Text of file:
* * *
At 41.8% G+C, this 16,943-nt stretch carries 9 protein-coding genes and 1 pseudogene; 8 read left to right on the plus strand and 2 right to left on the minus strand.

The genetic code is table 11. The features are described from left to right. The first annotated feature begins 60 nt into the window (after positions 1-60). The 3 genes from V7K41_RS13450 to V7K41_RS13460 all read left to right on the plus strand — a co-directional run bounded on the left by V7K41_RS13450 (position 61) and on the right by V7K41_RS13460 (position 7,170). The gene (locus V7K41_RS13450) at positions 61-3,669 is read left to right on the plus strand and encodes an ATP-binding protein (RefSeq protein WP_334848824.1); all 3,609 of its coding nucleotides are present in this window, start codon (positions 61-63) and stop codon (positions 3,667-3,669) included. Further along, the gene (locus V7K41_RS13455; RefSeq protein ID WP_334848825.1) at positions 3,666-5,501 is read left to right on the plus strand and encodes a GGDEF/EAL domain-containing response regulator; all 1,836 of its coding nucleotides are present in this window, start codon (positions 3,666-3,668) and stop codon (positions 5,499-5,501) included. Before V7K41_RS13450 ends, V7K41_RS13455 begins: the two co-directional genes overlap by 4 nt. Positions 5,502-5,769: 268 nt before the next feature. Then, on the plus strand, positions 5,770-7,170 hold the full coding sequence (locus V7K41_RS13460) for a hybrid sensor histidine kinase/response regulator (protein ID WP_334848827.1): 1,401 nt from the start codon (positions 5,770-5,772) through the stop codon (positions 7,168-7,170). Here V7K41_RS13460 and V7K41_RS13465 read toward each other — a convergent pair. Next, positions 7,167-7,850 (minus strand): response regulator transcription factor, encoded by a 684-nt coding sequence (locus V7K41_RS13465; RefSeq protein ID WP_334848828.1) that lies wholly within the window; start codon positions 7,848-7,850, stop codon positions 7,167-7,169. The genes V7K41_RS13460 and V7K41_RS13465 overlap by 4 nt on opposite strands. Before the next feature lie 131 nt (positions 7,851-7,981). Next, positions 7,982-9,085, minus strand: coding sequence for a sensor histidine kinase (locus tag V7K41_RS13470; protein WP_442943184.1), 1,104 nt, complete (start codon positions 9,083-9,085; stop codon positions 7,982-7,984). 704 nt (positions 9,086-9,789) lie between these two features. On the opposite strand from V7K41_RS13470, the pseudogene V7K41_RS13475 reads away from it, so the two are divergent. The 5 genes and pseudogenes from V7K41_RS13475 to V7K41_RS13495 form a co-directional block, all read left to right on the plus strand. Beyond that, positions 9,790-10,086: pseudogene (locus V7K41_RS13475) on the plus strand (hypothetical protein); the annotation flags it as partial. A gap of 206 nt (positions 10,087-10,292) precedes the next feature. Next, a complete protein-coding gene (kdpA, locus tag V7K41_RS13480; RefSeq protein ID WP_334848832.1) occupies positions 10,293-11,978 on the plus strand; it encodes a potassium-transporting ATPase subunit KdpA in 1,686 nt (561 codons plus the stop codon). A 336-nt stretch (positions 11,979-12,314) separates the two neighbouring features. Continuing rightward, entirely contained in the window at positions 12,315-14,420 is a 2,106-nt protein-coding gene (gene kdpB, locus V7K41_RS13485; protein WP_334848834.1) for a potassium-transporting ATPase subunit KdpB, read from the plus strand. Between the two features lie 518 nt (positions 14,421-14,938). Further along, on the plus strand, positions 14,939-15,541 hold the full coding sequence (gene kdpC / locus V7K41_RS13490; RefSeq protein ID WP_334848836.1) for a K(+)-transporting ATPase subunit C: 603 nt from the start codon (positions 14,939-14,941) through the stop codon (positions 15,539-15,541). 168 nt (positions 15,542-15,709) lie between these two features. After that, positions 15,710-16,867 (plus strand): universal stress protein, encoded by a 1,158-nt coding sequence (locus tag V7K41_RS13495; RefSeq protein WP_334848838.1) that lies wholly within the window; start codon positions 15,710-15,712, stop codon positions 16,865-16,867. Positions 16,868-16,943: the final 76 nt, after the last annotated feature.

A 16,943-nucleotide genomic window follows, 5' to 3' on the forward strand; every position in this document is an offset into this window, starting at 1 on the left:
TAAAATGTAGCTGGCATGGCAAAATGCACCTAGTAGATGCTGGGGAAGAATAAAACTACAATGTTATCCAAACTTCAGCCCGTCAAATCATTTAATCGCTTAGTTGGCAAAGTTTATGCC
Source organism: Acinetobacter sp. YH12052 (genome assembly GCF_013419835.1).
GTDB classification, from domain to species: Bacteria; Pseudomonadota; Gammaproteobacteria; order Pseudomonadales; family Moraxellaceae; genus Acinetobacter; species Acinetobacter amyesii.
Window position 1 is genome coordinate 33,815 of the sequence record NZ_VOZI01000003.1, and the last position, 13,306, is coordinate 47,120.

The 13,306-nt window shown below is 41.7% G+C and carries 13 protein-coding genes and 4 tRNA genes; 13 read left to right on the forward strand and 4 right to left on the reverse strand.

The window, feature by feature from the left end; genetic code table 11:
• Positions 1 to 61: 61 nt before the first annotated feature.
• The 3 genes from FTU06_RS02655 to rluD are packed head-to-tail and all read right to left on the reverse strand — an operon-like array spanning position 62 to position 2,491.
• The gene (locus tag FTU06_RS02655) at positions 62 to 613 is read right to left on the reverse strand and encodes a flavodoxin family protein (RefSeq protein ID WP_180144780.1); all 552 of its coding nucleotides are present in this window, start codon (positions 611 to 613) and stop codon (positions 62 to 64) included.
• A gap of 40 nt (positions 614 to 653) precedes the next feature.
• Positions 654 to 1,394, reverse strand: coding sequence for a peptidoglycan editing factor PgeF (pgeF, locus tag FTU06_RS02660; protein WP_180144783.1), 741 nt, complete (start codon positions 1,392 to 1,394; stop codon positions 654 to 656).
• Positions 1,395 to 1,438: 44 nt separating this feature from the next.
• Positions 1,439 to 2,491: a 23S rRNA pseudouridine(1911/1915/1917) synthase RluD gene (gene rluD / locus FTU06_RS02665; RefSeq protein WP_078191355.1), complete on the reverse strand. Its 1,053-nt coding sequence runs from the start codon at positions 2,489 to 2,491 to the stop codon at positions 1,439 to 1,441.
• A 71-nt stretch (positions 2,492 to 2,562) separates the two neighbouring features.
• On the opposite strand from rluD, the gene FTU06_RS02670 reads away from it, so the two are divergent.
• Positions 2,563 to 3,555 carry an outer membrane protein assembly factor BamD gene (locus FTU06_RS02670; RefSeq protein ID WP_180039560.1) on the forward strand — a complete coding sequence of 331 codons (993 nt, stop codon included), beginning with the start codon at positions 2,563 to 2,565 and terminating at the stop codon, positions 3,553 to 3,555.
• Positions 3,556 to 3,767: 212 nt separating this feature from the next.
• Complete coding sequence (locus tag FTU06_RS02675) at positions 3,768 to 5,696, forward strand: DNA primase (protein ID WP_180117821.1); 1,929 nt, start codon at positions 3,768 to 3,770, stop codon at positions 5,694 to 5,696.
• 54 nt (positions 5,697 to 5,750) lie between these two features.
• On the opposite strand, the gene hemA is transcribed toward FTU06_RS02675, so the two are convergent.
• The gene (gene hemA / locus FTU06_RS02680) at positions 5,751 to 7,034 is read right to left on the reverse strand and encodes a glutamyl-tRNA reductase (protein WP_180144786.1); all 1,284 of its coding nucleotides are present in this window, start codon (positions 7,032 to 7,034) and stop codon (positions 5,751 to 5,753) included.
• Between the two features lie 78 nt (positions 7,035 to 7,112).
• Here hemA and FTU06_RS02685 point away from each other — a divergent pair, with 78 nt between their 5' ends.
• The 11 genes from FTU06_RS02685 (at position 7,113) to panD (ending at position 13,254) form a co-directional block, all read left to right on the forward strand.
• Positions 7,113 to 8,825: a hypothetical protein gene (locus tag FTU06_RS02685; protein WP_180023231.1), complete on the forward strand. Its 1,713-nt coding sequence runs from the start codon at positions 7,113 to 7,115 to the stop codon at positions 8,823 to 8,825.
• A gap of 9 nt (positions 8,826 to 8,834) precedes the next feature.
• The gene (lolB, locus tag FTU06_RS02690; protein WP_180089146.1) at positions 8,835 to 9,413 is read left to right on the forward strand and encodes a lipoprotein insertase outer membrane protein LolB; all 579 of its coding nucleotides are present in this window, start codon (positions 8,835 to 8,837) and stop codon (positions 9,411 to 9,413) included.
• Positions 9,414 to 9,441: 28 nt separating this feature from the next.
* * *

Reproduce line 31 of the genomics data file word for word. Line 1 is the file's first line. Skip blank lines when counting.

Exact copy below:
• Positions 9,414 to 9,441: 28 nt separating this feature from the next.